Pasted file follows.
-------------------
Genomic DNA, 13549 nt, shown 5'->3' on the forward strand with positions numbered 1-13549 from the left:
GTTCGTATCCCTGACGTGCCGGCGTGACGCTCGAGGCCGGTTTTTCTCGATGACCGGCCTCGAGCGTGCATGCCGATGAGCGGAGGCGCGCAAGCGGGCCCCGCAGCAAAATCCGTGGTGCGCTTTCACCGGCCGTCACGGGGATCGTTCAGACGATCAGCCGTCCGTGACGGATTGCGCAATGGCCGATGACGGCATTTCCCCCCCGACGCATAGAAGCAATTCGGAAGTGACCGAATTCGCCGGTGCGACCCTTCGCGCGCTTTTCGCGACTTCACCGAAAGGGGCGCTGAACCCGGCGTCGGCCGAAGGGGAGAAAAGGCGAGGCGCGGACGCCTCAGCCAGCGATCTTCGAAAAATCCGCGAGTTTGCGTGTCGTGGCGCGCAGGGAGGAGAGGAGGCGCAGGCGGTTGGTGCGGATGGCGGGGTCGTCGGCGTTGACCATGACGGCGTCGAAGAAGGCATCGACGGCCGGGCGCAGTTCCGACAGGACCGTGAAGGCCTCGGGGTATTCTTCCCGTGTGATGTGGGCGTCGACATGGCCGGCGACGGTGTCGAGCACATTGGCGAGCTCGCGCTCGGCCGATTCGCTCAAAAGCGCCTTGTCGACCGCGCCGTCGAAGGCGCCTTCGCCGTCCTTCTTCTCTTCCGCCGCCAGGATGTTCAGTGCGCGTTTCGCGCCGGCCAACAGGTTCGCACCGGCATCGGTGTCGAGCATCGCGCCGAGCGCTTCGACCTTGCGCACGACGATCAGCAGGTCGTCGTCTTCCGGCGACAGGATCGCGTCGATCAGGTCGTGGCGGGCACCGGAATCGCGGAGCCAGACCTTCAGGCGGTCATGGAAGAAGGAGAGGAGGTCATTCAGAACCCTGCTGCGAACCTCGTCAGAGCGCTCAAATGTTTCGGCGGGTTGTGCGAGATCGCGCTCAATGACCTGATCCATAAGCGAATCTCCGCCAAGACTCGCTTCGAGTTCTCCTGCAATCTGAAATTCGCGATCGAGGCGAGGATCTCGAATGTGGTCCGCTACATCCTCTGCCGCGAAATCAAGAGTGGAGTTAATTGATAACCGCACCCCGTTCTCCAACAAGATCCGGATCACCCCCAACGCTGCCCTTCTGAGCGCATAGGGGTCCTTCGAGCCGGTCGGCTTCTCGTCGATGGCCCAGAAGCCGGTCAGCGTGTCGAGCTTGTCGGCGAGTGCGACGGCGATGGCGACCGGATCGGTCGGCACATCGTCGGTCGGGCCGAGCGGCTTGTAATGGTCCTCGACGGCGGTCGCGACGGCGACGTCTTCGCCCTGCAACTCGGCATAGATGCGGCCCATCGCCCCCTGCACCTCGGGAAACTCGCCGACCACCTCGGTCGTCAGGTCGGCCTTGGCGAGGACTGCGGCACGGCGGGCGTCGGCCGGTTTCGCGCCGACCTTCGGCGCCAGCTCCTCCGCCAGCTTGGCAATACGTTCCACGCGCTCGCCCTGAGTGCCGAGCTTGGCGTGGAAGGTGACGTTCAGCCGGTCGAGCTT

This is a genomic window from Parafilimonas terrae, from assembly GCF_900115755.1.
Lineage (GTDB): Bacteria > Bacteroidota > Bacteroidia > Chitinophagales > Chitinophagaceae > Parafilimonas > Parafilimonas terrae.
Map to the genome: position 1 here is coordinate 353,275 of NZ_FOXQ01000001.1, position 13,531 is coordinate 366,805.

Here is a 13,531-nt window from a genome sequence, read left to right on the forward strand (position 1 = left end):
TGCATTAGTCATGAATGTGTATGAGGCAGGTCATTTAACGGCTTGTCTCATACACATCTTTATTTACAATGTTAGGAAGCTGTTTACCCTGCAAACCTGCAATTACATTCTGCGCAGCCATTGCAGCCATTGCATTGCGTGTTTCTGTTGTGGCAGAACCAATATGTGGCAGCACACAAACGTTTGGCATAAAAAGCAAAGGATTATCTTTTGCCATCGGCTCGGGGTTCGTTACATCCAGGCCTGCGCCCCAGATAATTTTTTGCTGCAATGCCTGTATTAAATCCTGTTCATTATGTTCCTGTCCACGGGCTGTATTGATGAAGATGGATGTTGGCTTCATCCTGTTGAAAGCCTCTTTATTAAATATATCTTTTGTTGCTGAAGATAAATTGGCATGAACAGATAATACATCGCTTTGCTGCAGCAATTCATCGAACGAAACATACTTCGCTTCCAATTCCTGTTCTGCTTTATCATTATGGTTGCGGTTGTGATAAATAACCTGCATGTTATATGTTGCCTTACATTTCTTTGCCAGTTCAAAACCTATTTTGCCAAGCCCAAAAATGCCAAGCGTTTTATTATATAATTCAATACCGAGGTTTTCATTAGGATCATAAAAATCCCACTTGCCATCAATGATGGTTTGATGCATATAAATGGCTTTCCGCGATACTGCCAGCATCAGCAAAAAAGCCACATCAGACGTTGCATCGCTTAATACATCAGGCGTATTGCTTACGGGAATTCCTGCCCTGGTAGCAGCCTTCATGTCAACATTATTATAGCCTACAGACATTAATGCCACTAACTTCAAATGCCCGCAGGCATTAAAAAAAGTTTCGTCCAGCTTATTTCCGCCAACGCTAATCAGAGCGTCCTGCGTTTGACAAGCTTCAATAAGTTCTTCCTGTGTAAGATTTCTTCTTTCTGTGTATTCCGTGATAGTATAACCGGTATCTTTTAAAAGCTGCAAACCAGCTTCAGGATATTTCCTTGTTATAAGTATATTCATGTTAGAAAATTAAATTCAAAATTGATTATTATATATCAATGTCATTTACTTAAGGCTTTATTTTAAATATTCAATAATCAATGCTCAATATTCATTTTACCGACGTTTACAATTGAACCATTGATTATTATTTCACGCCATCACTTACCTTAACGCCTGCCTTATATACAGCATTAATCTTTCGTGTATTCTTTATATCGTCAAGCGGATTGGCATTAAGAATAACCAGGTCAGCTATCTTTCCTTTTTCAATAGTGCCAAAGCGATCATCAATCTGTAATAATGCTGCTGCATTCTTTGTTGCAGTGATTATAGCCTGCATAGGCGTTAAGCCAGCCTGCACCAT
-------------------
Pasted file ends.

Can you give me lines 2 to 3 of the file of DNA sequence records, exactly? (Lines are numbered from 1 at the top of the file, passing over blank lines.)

GTTCGTATCCCTGACGTGCCGGCGTGACGCTCGAGGCCGGTTTTTCTCGATGACCGGCCTCGAGCGTGCATGCCGATGAGCGGAGGCGCGCAAGCGGGCCCCGCAGCAAAATCCGTGGTGCGCTTTCACCGGCCGTCACGGGGATCGTTCAGACGATCAGCCGTCCGTGACGGATTGCGCAATGGCCGATGACGGCATTTCCCCCCCGACGCATAGAAGCAATTCGGAAGTGACCGAATTCGCCGGTGCGACCCTTCGCGCGCTTTTCGCGACTTCACCGAAAGGGGCGCTGAACCCGGCGTCGGCCGAAGGGGAGAAAAGGCGAGGCGCGGACGCCTCAGCCAGCGATCTTCGAAAAATCCGCGAGTTTGCGTGTCGTGGCGCGCAGGGAGGAGAGGAGGCGCAGGCGGTTGGTGCGGATGGCGGGGTCGTCGGCGTTGACCATGACGGCGTCGAAGAAGGCATCGACGGCCGGGCGCAGTTCCGACAGGACCGTGAAGGCCTCGGGGTATTCTTCCCGTGTGATGTGGGCGTCGACATGGCCGGCGACGGTGTCGAGCACATTGGCGAGCTCGCGCTCGGCCGATTCGCTCAAAAGCGCCTTGTCGACCGCGCCGTCGAAGGCGCCTTCGCCGTCCTTCTTCTCTTCCGCCGCCAGGATGTTCAGTGCGCGTTTCGCGCCGGCCAACAGGTTCGCACCGGCATCGGTGTCGAGCATCGCGCCGAGCGCTTCGACCTTGCGCACGACGATCAGCAGGTCGTCGTCTTCCGGCGACAGGATCGCGTCGATCAGGTCGTGGCGGGCACCGGAATCGCGGAGCCAGACCTTCAGGCGGTCATGGAAGAAGGAGAGGAGGTCATTCAGAACCCTGCTGCGAACCTCGTCAGAGCGCTCAAATGTTTCGGCGGGTTGTGCGAGATCGCGCTCAATGACCTGATCCATAAGCGAATCTCCGCCAAGACTCGCTTCGAGTTCTCCTGCAATCTGAAATTCGCGATCGAGGCGAGGATCTCGAATGTGGTCCGCTACATCCTCTGCCGCGAAATCAAGAGTGGAGTTAATTGATAACCGCACCCCGTTCTCCAACAAGATCCGGATCACCCCCAACGCTGCCCTTCTGAGCGCATAGGGGTCCTTCGAGCCGGTCGGCTTCTCGTCGATGGCCCAGAAGCCGGTCAGCGTGTCGAGCTTGTCGGCGAGTGCGACGGCGATGGCGACCGGATCGGTCGGCACATCGTCGGTCGGGCCGAGCGGCTTGTAATGGTCCTCGACGGCGGTCGCGACGGCGACGTCTTCGCCCTGCAACTCGGCATAGATGCGGCCCATCGCCCCCTGCACCTCGGGAAACTCGCCGACCACCTCGGTCGTCAGGTCGGCCTTGGCGAGGACTGCGGCACGGCGGGCGTCGGCCGGTTTCGCGCCGACCTTCGGCGCCAGCTCCTCCGCCAGCTTGGCAATACGTTCCACGCGCTCGCCCTGAGTGCCGAGCTTGGCGTGGAAGGTGACGTTCAGCCGGTCGAGCTT

This is a genomic window from Parafilimonas terrae, from assembly GCF_900115755.1.